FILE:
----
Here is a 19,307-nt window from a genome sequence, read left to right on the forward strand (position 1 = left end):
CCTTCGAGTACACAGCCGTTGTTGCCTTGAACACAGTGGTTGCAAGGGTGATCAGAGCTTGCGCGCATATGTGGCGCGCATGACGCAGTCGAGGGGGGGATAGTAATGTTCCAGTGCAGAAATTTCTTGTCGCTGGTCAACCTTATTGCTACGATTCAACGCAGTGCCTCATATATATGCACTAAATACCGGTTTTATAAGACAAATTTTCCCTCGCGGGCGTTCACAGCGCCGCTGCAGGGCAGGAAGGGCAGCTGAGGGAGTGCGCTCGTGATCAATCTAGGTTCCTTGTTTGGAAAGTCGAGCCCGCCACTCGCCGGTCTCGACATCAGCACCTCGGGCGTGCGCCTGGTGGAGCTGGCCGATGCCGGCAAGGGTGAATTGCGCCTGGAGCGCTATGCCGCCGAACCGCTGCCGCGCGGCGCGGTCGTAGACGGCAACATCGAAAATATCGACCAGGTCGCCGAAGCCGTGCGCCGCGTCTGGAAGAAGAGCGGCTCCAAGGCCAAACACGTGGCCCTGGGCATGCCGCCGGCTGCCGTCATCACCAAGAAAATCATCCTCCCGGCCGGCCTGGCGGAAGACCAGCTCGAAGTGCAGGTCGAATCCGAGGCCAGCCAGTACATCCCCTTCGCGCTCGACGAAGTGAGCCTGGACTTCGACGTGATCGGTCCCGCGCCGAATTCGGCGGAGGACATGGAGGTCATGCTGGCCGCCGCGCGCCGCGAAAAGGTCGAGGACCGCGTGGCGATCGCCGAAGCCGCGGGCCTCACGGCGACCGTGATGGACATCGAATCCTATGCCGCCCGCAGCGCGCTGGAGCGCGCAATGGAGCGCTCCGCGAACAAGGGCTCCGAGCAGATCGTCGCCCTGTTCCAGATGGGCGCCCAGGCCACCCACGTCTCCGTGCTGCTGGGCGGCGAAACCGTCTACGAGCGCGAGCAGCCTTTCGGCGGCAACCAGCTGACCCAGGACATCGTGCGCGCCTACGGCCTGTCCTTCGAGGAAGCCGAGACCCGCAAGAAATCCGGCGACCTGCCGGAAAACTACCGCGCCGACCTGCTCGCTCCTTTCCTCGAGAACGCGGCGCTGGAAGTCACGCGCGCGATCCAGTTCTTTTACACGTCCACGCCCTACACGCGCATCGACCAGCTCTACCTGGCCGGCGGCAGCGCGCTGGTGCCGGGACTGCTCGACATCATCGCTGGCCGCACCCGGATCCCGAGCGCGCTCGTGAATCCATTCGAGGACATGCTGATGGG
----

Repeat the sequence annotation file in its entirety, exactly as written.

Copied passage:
Here is a 19,307-nt window from a genome sequence, read left to right on the forward strand (position 1 = left end):
CCTTCGAGTACACAGCCGTTGTTGCCTTGAACACAGTGGTTGCAAGGGTGATCAGAGCTTGCGCGCATATGTGGCGCGCATGACGCAGTCGAGGGGGGGATAGTAATGTTCCAGTGCAGAAATTTCTTGTCGCTGGTCAACCTTATTGCTACGATTCAACGCAGTGCCTCATATATATGCACTAAATACCGGTTTTATAAGACAAATTTTCCCTCGCGGGCGTTCACAGCGCCGCTGCAGGGCAGGAAGGGCAGCTGAGGGAGTGCGCTCGTGATCAATCTAGGTTCCTTGTTTGGAAAGTCGAGCCCGCCACTCGCCGGTCTCGACATCAGCACCTCGGGCGTGCGCCTGGTGGAGCTGGCCGATGCCGGCAAGGGTGAATTGCGCCTGGAGCGCTATGCCGCCGAACCGCTGCCGCGCGGCGCGGTCGTAGACGGCAACATCGAAAATATCGACCAGGTCGCCGAAGCCGTGCGCCGCGTCTGGAAGAAGAGCGGCTCCAAGGCCAAACACGTGGCCCTGGGCATGCCGCCGGCTGCCGTCATCACCAAGAAAATCATCCTCCCGGCCGGCCTGGCGGAAGACCAGCTCGAAGTGCAGGTCGAATCCGAGGCCAGCCAGTACATCCCCTTCGCGCTCGACGAAGTGAGCCTGGACTTCGACGTGATCGGTCCCGCGCCGAATTCGGCGGAGGACATGGAGGTCATGCTGGCCGCCGCGCGCCGCGAAAAGGTCGAGGACCGCGTGGCGATCGCCGAAGCCGCGGGCCTCACGGCGACCGTGATGGACATCGAATCCTATGCCGCCCGCAGCGCGCTGGAGCGCGCAATGGAGCGCTCCGCGAACAAGGGCTCCGAGCAGATCGTCGCCCTGTTCCAGATGGGCGCCCAGGCCACCCACGTCTCCGTGCTGCTGGGCGGCGAAACCGTCTACGAGCGCGAGCAGCCTTTCGGCGGCAACCAGCTGACCCAGGACATCGTGCGCGCCTACGGCCTGTCCTTCGAGGAAGCCGAGACCCGCAAGAAATCCGGCGACCTGCCGGAAAACTACCGCGCCGACCTGCTCGCTCCTTTCCTCGAGAACGCGGCGCTGGAAGTCACGCGCGCGATCCAGTTCTTTTACACGTCCACGCCCTACACGCGCATCGACCAGCTCTACCTGGCCGGCGGCAGCGCGCTGGTGCCGGGACTGCTCGACATCATCGCTGGCCGCACCCGGATCCCGAGCGCGCTCGTGAATCCATTCGAGGACATGCTGATGGG